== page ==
11. Well, if *I* were learning to fly, I’d prefer not to have to take eight books to do it!

    I suppose rings are okay. But I like wings much better! (Not in real life. In real life a ring would be a lot more convenient, I know.)

  12. Thought of one more: Heinlein, Moon is a Harsh Mistress. The low gravity makes it possible to allow human powered flight. (Of course, human powered flight is possible on earth, barely, for very good bicyclists.)

  13. Oh, was there flight on the Moon in that one? Good for Heinlein! That would almost make it worth moving to the moon…

  14. “Human Levitation: A True History and How-To Manual” by Preston Dennett has accounts of people who have really flown !

  15. “Joseph of Copertino” by Paolo Agelli and Christopher Costanzo is a biography about another of the most famous flying humans in history

    “Incidents in my Life” by D. D. Home is an autobiography about one of the most famous flying humans in history

    “John and Jeanie Fly: Living the Law of Attraction” by John Waddell is a delightful story of a married couple who one morning they discover that they can fly

    “The Flying Yorkshireman” by Eric Knight is a short story of a man who believes he can fly – and then he can

    “Levitation” by Randy White is a story about a man who mysteriously discovers the ability to fly

    “Lift Off” by Terence Tolman is a Short Story About a Girl Who Can Fly

    “The People Could Fly” by Virginia Hamilton, African-American folktale about flying to escape slavery

    “The Man Who Knew How To Fly” By Karel Čapek, about a man who can fly until others try to tell him how to do it their way, which causes him to lose his ability (also a video on youtube and vimeo)

    “Nikki Powergloves” by David Estes, in which a girl can fly if she wears magical blue gloves

    “Going Through the Change” by Samantha Bryant, where a woman becomes lighter than air but learns to control her flight

    “The Strange Gift of Gwendolyn Golden: The Night Flyer’s Handbook” by Philippa Dowding, in which a teenage girl has recurring dreams of flying then discovers that she can really fly, spending most of the book enjoying her wonderful gift

    “Savana’s Secret” by Sandra C. Addis tells of another teenage girl who discovers that she can fly due to being very light

    “Fly Girl” series by by Russ Anderson Jr. about a teenage girl whose Native American grandmother
    gave her a magic feather giving her the power to fly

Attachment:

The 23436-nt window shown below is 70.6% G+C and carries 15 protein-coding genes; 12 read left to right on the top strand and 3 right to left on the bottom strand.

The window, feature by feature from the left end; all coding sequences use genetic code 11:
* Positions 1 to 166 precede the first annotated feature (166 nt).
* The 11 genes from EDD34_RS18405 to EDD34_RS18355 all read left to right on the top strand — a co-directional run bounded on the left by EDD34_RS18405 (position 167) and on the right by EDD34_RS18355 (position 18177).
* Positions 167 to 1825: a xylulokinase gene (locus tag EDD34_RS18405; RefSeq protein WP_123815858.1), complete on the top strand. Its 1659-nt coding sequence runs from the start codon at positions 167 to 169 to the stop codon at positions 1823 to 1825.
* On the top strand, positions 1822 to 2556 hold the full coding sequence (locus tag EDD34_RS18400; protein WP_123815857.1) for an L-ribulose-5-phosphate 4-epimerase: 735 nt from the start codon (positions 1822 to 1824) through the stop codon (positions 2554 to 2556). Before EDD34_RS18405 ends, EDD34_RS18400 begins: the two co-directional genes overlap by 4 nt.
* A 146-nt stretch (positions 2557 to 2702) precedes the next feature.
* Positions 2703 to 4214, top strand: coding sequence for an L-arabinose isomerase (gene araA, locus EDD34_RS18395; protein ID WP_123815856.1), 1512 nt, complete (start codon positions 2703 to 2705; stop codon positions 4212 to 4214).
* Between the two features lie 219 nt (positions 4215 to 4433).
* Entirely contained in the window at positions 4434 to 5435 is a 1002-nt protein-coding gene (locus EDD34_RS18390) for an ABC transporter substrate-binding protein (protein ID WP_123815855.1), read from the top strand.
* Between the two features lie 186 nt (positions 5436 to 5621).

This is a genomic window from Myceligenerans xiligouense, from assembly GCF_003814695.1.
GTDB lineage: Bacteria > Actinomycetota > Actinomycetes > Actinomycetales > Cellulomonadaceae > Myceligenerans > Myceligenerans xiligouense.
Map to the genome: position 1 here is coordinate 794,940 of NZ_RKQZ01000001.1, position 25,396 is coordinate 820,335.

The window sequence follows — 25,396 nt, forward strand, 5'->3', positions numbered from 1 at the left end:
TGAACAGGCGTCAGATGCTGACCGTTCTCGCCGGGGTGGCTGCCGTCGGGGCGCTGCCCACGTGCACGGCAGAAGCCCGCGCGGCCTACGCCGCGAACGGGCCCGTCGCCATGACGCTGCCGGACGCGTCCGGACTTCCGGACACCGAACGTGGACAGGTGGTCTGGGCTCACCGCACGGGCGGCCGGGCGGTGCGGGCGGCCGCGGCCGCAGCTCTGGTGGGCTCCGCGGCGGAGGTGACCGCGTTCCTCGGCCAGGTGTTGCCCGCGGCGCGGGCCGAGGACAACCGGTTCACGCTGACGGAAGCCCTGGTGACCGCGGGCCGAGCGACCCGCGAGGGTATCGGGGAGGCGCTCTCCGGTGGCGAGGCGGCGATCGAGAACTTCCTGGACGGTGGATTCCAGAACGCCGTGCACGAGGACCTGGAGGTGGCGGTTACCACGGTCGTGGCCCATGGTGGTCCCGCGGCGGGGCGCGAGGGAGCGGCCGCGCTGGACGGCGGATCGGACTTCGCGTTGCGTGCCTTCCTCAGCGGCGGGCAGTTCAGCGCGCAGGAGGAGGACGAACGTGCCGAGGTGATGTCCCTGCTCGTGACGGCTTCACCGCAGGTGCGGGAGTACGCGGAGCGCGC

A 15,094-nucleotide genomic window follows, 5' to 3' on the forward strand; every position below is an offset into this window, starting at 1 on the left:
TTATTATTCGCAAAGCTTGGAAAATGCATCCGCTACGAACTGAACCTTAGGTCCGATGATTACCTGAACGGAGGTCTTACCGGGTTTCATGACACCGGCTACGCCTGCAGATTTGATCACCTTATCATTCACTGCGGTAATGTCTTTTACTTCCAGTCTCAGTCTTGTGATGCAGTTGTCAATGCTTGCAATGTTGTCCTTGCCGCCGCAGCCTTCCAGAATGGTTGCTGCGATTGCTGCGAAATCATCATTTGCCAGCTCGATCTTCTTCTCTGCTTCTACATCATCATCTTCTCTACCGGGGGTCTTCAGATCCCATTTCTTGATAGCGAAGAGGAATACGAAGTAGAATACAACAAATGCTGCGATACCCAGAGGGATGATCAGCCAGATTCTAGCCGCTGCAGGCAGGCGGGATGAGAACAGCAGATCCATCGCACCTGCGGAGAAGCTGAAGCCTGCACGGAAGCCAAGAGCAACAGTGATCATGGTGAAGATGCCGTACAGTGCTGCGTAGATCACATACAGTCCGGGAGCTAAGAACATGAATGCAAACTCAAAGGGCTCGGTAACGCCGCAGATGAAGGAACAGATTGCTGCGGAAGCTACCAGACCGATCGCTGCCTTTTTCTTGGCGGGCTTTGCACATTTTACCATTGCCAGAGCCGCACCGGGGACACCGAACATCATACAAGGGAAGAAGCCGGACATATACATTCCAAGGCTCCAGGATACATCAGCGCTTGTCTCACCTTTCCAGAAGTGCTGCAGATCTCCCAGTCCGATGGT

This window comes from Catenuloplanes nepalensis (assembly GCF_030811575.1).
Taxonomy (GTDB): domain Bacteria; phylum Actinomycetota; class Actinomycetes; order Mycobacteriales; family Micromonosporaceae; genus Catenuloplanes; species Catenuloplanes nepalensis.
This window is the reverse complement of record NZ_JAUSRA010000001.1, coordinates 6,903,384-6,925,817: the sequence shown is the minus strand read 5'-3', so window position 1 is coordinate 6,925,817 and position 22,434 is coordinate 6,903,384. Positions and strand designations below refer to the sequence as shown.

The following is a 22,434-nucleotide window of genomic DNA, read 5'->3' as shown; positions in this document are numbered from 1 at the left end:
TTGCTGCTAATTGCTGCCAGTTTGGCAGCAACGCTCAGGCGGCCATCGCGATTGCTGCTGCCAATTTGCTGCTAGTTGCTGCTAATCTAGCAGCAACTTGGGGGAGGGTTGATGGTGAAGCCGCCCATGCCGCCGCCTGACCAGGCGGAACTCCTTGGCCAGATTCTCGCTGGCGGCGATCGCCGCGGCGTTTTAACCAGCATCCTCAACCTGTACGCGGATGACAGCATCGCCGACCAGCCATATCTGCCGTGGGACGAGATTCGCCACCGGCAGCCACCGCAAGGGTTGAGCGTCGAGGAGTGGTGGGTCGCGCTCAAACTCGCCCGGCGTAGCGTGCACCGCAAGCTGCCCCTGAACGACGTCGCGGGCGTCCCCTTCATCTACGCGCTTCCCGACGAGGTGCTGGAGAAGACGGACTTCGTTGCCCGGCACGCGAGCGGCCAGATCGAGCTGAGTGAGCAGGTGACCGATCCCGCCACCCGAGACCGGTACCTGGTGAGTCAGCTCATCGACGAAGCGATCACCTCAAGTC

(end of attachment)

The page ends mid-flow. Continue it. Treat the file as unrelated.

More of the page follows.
“He That Hath Wings” by Edmond Hamilton is an animated story of a boy born with wings who learns to fly

    “Floating Boy and the Girl Who Couldn’t Fly” by Paul Tremblay and Stephen Graham Jones, a story of a group of teens who have the power to fly, except one, who finds out she has a different ability

    “Lisa: Three Girls with Extrordinary ESP Powers” by Ian Berry, about three super-powered teenage girls

    “The Man Who Could Fly But Probably Shouldn’t’ve” by H Pattison, about a man who discovers that he can fly, but is often misunderstood

    “The Flying Man” by Peter Glassborow, a man who can fly and secretly tries to do good from the air without being seen

  16. Additions and corrections:

    “The Flying Boy” by Harrison Parish about a boy who can levitate and do other things, and has mysterious origins

    “The Flying Burgowski” by Gretchen Wing in which a teenage girl has recurring dreams of flying then discovers that she can really fly, spending most of the book enjoying her wonderful gift

    “The Strange Gift of Gwendolyn Golden: The Night Flyer’s Handbook” by Philippa Dowding, is the story of a teenage girl who wakes up one morning floating on the ceiling, but eventually learns to control her inherited talent of flying

    “Flying Girl: Egg and the Hameggattic Sisterhood” by Robert Iannone, where a girl gets a special suit from her grandmother that enables her to fly

    “Flying: A Novel” by Carrie Jones, about a cheerleader who discovers that she can fly

    “Bizarre New World” by Paul Krutcher, an animated book about a world where everyone has the ability to fly